Research can be a complex matter, it varies across several
disciplines and adopts a multitude of methods and concepts. Its purpose is to
gather knowledge and use it to create data, some methods are numerically
focused, using numbers and equations to prove a hypothesis, and some are more
concerned with the experience of individual people and how they view the world
around them. Both of these methods are juxtaposed yet share a myriad of
commonalities. Even among quantitative research there is an element of
qualitative data, for example, in defiance of numbers ultimately being
objective, researchers still must choose those that are included in the data
and those that aren’t, justifying why some are more significant than others is
qualitative.

The purpose of qualitative data is to delve into the details
and specificities of an individual/group’s experience, to describe and analyse
the culture and behaviour of humans and to see the experience from their point
of view, to see through the eyes of the subject, allowing researchers to gain
access to information from hidden populations (Maher, L. Derrtadian, G. 2008,pp170).
Through this type of research, we can learn to understand underlying opinions
and motivations. Qualitative research allows for a close relationship between
the researcher and the subject, which can provide a rich and deep understanding
of the data collected. Qualitative researchers are usually immersed in
longitudinal studies, sustaining close relationships with the participants
(Adler 1986, pp312). Qualitative researches tend to favour an approach without specified
hypotheses as it allows them to discover unexpected topics that may become
important features in their research. Cohen’s (1978) study of Whalsay had
intended on looking specifically into two topics of concern, however after he
had started the field research, he found that his formulated problems were irrelevant,
and discovered other, much more connected and important issues of interest.

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Qualitative research is based on detailed answers to open
ended questions, observations and stories based on memory and therefore takes a
considerable amount of time to analyse, which means that it usually consists of
a smaller number of participants over a longer period of time.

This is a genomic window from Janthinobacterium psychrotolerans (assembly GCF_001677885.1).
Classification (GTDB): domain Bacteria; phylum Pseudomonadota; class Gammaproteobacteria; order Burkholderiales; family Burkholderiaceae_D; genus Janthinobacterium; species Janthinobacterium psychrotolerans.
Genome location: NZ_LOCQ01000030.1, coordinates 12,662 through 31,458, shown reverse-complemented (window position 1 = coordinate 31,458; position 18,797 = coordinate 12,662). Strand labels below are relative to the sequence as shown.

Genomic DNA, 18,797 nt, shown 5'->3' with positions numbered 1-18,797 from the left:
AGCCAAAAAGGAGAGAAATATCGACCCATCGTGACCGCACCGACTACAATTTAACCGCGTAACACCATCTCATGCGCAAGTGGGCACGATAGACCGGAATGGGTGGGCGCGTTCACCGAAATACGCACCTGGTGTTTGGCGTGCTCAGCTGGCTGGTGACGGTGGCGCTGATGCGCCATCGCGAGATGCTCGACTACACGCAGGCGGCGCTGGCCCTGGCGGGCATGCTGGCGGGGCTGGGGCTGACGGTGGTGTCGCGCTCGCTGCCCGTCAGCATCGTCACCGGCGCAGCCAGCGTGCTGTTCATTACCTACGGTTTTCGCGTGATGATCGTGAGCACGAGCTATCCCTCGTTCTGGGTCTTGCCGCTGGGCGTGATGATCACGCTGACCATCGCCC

There are many different approaches to conducting
qualitative research, for example a researcher could conduct an interview,
which would consist of an interviewer and participant(s), the interviewer
asking open ended questions with the aim of obtaining information that would
relate to their particular study, gathering information from the participant’s
facial expressions, gestures, and verbal responses to questions. Ethnography is
another popular method within qualitative research, which helps the researcher
to understand how people see the world, the researchers can then develop
theories about society as an outcome, irrespective of preconceived ideas prior
to research. Observations, commonly used in schools and workplaces is the
viewing of a particular trend or phenomenon in its original setting, with the
aim of gathering data for a study. Focus groups, often used to stimulate
conversation about a topic of interest to the researchers, among a group of
randomly selected people, using this research to gather information on public
opinion of a trend or issue. Case studies, these are in-depth, often
longitudinal studies of one individual, social group, institution, or any other
social component of society, this is one of the most commonly used methods
within qualitative research. Content analysis is the identification of
specified characteristics of contents of information. This may be the best
method in terms of truth as it provides the same depth and richness of
information, from diaries, documents, records etc as they are with no knowledge
of being used in research studies, however, because of this they may not be
able to provide a direct answer to a researcher’s questions. Qualitative
researchers often adopt an Interpretivist approach as they view subjective
research as the best way to achieve a rich understanding (Clarke 2009 pp.28-36)
Interpretivism involves a subjective interpretation of the people being
studied, it allows the interviewer to see an individual’s views through their
personal perspective. Individual perspectives are very important within this
concept.

When immersing oneself into qualitative research, a
disadvantage to the research may be that researchers can become so absorbed in
the research that they lose awareness of their role as a researcher and adopt
the participants’ perspectives. There is a problem here of reliability, in qualitative
research there tends to be an extreme subjectivity in terms of data analysis
which could allow the researcher to interpret the findings in a particular way
to achieve certain results. There is also the risk of collecting information
that is meaningless to the research at hand, which is detrimental to the